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5 Pounds Sterling 1959, Kingdom of Great Britain

in Banknotes Book Number: SC611
Years of issue: 16.09.1959
Edition: --
Signatures: General manager: Mr. D. Alexander
Serie: Scotland
Specimen of: 1959
Material: Cotton fiber
Size (mm): 178 x 102
Printer: Waterlow and Sons, Limited, London

* All pictures marked magnify are increased partially by magnifying glass, the remaining open in full size by clicking on the image.

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5 Pounds Sterling 1959

Description

Watermark:

5 Pounds 1959

Lord John Pitcairn.

The Commercial Bank of Scotland was founded in Edinburgh by John Pitcairn, Lord Cockburn and others.

Avers:

5 Pounds Sterling 1959

5 Pounds 1959

Coat of arms of National Commercial Bank of Scotland is at the bottom. Was taken from The National Bank of Scotland, but with additional motto in Latin, under the coat of arms..

In the center of the emblem apostle Saint Andrew dressed in purple monastic cloak. In front of him a silver cross martyr. He stands on the ground, to the right are the sheaf of hay in red color, to the left the ship in full sail (from the coat of Ship Bank).

Bottom shield fit, proportionally, two branches of thistle, crossing below. Over embroidered royal coronet, Eskroll - feathers, a symbol of royal power (often used in heraldry). Above them, the motto - "In patriam fidelis" (Faithful family home). The supporters are the lion and the griffin, standing on its legs, in red color.

Coat of arms included in the Register of León in 1826.

Especially for National Commercial Bank of Scotland was added a motto "Ditat servata fides" in Latin, under the coat of arms. In English it says "Faith preserved enriches".

Denominations in numerals are in three corners, in words centered.

Revers:

5 Pounds Sterling 1959

5 Pounds 1959 5 Pounds 1959 5 Pounds 1959

The Forth Railway bridge, from North side.

The Forth Bridge is a cantilever railway bridge over the Firth of Forth in the east of Scotland, to the east of the Forth Road Bridge, and 9 miles (14 kilometers) west of central Edinburgh. It was opened on 4 March 1890 and spans a total length of 8,296 feet (2,528.7 meters). It is sometimes referred to as the "Forth Rail Bridge" to distinguish it from the road bridge, though this has never been an official title.

5 Pounds 1959 5 Pounds 1959

The bridge connects Edinburgh, with Fife, leaving the Lothians at Dalmeny and arriving in Fife at North Queensferry, connecting the north-east and south-east of the country. The bridge was begun in 1883 and took 7 years to complete with the loss of 98 men. Until 1917, when the Quebec Bridge was completed, the Forth Bridge had the longest single cantilever bridge span in the world, and it still has the world's second-longest single span.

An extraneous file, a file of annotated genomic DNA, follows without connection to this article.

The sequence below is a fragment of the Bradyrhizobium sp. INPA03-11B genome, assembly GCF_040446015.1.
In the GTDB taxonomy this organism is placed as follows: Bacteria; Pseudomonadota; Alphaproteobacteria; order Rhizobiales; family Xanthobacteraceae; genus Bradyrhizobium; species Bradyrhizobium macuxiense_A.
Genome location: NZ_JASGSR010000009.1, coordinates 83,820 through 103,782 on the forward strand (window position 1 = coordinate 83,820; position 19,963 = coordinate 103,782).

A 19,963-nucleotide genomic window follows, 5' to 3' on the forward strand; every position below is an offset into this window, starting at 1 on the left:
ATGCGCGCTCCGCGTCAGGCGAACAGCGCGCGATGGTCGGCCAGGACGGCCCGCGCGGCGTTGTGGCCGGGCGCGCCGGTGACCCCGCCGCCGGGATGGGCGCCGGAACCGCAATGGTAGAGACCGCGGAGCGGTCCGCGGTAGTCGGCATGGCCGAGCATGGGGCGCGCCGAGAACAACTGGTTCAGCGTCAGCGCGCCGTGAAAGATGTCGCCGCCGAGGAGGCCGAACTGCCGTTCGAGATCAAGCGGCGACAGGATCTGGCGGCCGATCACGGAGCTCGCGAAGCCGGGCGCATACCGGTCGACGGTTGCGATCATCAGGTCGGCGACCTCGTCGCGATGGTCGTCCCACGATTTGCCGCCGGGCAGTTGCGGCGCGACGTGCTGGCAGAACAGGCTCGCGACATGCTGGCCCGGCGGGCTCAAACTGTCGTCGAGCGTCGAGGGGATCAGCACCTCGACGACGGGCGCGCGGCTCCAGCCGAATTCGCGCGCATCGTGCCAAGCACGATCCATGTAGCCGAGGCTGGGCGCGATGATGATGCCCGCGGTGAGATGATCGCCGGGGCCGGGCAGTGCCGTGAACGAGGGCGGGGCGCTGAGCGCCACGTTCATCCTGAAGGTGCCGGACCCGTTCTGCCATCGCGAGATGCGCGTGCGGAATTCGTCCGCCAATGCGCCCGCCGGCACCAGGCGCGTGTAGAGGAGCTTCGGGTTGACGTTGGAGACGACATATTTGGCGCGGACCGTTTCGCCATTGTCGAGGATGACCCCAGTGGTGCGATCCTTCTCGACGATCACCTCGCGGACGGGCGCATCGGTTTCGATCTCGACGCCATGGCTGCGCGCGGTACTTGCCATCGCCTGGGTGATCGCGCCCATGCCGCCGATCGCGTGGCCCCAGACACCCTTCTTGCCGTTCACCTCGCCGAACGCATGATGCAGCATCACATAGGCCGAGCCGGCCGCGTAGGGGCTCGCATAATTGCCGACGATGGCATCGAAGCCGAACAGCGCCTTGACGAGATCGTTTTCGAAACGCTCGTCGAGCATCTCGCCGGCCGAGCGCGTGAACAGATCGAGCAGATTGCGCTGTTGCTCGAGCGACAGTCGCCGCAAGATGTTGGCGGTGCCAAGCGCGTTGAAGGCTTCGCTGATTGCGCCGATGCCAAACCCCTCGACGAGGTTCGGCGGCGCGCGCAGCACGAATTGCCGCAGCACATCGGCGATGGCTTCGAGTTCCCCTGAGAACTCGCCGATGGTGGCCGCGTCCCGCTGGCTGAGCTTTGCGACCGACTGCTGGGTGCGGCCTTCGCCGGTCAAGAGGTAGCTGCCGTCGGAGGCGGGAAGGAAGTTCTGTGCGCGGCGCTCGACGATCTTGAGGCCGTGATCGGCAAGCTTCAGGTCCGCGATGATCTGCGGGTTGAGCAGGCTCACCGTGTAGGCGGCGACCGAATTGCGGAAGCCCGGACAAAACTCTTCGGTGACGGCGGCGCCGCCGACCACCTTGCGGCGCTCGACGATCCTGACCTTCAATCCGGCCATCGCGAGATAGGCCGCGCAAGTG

Denominations in numerals are in lower left and top right corners.

Comments:

Although, Scotland is not an independent state, and is part of the UK. Three Scottish banks have the right to issue their own banknotes. Officially, these notes are not called "Scottish pounds" and their denomination designated in pound sterling. In the strict sense of the term "Legal Tender" banknotes of Scottish banks are not even legal tender in Scotland, but can be taken throughout the United Kingdom.

The National Commercial Bank of Scotland Ltd. was a Scottish commercial bank. It was established in 1959 through a merger of the National Bank of Scotland (est. 1825) with the Commercial Bank of Scotland (est. 1810). Ten years later it merged with the Royal Bank of Scotland, to become the largest clearing bank in Scotland. The National Commercial Bank issued its own banknotes.

At its foundation, the National Commercial Bank of Scotland had assets of around £300 million, and had 476 branches in Scotland and England. A joint venture with asset management company "Schroders" in 1964 saw the launch of a Scottish merchant banking service. The bank acquired the 36 English and Welsh branches of The National Bank Ltd., when the Irish operations of that institution were bought by the Bank of Ireland in 1966. The National Commercial Bank also established a "ladies branch" for female customers, staffed entirely by women.

By 1969 economic conditions were becoming more difficult for the banking sector. In response, the National Commercial Bank merged with the Royal Bank of Scotland. The resulting company had 662 branches. The merger resulted in a new holding company, National & Commercial Banking Group Ltd. The English and Welsh branches were reorganized as "Williams & Glyn's Bank", while the Scottish branches transferred to the Royal Bank name. The holding company was renamed Royal Bank of Scotland Group in 1979.